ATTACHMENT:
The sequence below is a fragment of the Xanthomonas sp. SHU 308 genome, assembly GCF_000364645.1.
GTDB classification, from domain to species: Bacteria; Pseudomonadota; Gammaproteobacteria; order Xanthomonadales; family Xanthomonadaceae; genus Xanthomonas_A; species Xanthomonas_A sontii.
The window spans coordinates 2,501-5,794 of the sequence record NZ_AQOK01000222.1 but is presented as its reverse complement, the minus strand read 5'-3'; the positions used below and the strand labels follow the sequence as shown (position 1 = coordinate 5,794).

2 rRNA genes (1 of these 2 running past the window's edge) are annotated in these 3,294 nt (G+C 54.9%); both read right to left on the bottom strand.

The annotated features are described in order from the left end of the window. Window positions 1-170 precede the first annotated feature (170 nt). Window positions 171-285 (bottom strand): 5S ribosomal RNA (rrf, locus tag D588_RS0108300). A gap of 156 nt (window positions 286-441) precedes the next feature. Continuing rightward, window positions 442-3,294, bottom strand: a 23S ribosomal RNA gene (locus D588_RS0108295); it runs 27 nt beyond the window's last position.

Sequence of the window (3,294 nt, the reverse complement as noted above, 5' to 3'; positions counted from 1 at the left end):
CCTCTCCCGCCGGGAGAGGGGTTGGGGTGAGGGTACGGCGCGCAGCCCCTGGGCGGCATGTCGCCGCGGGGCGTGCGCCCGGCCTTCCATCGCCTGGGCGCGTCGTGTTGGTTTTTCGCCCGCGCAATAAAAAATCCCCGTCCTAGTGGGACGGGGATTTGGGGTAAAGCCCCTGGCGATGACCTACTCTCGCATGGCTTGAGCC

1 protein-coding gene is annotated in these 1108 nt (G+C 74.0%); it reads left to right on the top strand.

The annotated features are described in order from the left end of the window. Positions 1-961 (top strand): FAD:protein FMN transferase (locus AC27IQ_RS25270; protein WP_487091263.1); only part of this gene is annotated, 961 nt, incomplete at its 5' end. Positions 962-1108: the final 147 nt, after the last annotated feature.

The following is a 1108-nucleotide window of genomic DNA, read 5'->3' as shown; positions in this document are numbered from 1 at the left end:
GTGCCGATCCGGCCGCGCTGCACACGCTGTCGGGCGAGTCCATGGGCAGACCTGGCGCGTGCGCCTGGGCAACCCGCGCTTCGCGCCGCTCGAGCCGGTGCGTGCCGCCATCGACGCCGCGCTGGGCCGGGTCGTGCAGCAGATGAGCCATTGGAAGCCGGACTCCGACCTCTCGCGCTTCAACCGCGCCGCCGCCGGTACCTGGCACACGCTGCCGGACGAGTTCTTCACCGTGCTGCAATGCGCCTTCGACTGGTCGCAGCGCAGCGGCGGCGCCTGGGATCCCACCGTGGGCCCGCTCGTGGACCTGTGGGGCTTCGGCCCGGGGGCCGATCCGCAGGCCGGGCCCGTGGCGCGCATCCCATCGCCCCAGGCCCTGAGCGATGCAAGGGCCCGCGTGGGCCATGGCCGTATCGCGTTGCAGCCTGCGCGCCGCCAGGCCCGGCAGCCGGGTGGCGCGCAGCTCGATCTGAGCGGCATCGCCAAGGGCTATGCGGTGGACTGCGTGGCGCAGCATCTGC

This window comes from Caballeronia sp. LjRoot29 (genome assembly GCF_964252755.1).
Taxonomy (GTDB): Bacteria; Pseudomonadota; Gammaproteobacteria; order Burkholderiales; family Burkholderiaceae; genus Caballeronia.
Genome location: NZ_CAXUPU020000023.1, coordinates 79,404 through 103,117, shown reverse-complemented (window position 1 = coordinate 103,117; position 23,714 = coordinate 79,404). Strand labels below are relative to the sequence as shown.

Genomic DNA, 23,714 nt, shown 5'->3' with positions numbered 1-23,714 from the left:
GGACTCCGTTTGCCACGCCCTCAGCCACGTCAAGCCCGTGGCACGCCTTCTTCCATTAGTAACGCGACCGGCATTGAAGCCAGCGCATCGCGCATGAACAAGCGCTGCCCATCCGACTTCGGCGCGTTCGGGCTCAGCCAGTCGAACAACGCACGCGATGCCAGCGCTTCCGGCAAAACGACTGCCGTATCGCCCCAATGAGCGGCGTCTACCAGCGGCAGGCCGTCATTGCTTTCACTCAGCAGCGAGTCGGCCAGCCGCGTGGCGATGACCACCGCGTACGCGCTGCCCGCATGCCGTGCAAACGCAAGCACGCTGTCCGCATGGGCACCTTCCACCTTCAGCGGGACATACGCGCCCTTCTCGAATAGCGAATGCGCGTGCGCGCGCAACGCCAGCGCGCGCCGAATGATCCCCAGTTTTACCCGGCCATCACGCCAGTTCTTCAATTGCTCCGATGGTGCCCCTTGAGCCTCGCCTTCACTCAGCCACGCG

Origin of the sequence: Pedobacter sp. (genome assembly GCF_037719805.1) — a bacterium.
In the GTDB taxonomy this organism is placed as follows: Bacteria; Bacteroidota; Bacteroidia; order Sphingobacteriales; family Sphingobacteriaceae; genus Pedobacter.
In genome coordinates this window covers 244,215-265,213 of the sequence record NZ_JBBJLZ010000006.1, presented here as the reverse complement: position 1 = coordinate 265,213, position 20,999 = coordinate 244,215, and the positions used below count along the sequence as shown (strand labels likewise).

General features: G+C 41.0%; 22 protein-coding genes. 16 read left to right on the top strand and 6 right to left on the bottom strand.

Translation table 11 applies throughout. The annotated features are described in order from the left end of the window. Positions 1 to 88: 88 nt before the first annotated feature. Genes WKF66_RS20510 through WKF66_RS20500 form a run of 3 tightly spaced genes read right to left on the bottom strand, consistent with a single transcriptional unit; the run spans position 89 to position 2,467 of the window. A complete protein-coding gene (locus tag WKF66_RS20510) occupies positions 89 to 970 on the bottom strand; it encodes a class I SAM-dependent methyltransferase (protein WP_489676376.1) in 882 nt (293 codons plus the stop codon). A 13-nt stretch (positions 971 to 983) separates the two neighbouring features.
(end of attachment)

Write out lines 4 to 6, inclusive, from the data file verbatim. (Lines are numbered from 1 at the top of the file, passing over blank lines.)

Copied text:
2 rRNA genes (1 of these 2 running past the window's edge) are annotated in these 3,294 nt (G+C 54.9%); both read right to left on the bottom strand.

The annotated features are described in order from the left end of the window. Window positions 1-170 precede the first annotated feature (170 nt). Window positions 171-285 (bottom strand): 5S ribosomal RNA (rrf, locus tag D588_RS0108300). A gap of 156 nt (window positions 286-441) precedes the next feature. Continuing rightward, window positions 442-3,294, bottom strand: a 23S ribosomal RNA gene (locus D588_RS0108295); it runs 27 nt beyond the window's last position.

Sequence of the window (3,294 nt, the reverse complement as noted above, 5' to 3'; positions counted from 1 at the left end):